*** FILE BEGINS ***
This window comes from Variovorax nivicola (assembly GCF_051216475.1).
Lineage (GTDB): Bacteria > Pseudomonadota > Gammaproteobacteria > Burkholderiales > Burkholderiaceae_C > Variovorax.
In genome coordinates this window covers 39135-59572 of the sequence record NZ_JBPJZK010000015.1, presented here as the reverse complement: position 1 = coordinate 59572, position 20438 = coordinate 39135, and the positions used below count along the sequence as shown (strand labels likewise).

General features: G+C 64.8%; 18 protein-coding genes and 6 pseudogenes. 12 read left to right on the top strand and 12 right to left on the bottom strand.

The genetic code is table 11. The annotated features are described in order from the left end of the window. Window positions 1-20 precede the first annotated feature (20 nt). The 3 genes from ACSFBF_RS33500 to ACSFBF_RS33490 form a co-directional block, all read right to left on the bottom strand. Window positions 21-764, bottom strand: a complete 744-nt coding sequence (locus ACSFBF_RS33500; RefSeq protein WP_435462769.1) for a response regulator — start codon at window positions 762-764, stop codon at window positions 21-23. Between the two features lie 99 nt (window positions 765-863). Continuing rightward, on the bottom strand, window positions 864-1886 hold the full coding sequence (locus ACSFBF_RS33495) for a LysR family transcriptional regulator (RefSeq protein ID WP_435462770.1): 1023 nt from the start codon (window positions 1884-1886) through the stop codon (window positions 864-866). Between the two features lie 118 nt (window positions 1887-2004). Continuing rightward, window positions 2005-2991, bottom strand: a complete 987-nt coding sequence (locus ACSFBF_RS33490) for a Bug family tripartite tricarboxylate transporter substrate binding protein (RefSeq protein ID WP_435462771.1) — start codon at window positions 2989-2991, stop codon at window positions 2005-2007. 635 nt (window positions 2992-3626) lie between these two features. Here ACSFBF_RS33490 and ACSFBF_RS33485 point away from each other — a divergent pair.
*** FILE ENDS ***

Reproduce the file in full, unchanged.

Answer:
This window comes from Variovorax nivicola (assembly GCF_051216475.1).
Lineage (GTDB): Bacteria > Pseudomonadota > Gammaproteobacteria > Burkholderiales > Burkholderiaceae_C > Variovorax.
In genome coordinates this window covers 39135-59572 of the sequence record NZ_JBPJZK010000015.1, presented here as the reverse complement: position 1 = coordinate 59572, position 20438 = coordinate 39135, and the positions used below count along the sequence as shown (strand labels likewise).

General features: G+C 64.8%; 18 protein-coding genes and 6 pseudogenes. 12 read left to right on the top strand and 12 right to left on the bottom strand.

The genetic code is table 11. The annotated features are described in order from the left end of the window. Window positions 1-20 precede the first annotated feature (20 nt). The 3 genes from ACSFBF_RS33500 to ACSFBF_RS33490 form a co-directional block, all read right to left on the bottom strand. Window positions 21-764, bottom strand: a complete 744-nt coding sequence (locus ACSFBF_RS33500; RefSeq protein WP_435462769.1) for a response regulator — start codon at window positions 762-764, stop codon at window positions 21-23. Between the two features lie 99 nt (window positions 765-863). Continuing rightward, on the bottom strand, window positions 864-1886 hold the full coding sequence (locus ACSFBF_RS33495) for a LysR family transcriptional regulator (RefSeq protein ID WP_435462770.1): 1023 nt from the start codon (window positions 1884-1886) through the stop codon (window positions 864-866). Between the two features lie 118 nt (window positions 1887-2004). Continuing rightward, window positions 2005-2991, bottom strand: a complete 987-nt coding sequence (locus ACSFBF_RS33490) for a Bug family tripartite tricarboxylate transporter substrate binding protein (RefSeq protein ID WP_435462771.1) — start codon at window positions 2989-2991, stop codon at window positions 2005-2007. 635 nt (window positions 2992-3626) lie between these two features. Here ACSFBF_RS33490 and ACSFBF_RS33485 point away from each other — a divergent pair.